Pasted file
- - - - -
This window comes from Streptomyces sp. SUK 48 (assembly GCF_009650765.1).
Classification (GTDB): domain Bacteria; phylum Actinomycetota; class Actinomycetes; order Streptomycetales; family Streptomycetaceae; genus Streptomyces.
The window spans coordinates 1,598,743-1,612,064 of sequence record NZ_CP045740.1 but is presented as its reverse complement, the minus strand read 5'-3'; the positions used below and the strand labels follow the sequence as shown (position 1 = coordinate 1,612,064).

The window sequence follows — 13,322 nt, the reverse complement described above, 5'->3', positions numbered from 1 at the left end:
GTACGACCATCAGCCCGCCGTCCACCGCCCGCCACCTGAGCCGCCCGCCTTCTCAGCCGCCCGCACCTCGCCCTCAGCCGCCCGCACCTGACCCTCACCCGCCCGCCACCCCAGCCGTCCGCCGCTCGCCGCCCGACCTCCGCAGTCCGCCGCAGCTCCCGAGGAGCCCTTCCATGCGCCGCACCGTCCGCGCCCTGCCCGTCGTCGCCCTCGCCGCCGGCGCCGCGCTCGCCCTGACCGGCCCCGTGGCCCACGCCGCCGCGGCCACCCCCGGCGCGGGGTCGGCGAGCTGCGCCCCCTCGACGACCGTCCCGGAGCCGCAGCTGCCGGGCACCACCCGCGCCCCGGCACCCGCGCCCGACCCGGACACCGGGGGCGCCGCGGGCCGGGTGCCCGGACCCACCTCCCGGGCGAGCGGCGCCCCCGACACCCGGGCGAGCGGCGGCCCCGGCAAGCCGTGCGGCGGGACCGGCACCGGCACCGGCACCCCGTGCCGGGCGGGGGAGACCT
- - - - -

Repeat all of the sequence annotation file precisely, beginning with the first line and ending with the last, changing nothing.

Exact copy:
This window comes from Streptomyces sp. SUK 48 (assembly GCF_009650765.1).
Classification (GTDB): domain Bacteria; phylum Actinomycetota; class Actinomycetes; order Streptomycetales; family Streptomycetaceae; genus Streptomyces.
The window spans coordinates 1,598,743-1,612,064 of sequence record NZ_CP045740.1 but is presented as its reverse complement, the minus strand read 5'-3'; the positions used below and the strand labels follow the sequence as shown (position 1 = coordinate 1,612,064).

The window sequence follows — 13,322 nt, the reverse complement described above, 5'->3', positions numbered from 1 at the left end:
GTACGACCATCAGCCCGCCGTCCACCGCCCGCCACCTGAGCCGCCCGCCTTCTCAGCCGCCCGCACCTCGCCCTCAGCCGCCCGCACCTGACCCTCACCCGCCCGCCACCCCAGCCGTCCGCCGCTCGCCGCCCGACCTCCGCAGTCCGCCGCAGCTCCCGAGGAGCCCTTCCATGCGCCGCACCGTCCGCGCCCTGCCCGTCGTCGCCCTCGCCGCCGGCGCCGCGCTCGCCCTGACCGGCCCCGTGGCCCACGCCGCCGCGGCCACCCCCGGCGCGGGGTCGGCGAGCTGCGCCCCCTCGACGACCGTCCCGGAGCCGCAGCTGCCGGGCACCACCCGCGCCCCGGCACCCGCGCCCGACCCGGACACCGGGGGCGCCGCGGGCCGGGTGCCCGGACCCACCTCCCGGGCGAGCGGCGCCCCCGACACCCGGGCGAGCGGCGGCCCCGGCAAGCCGTGCGGCGGGACCGGCACCGGCACCGGCACCCCGTGCCGGGCGGGGGAGACCT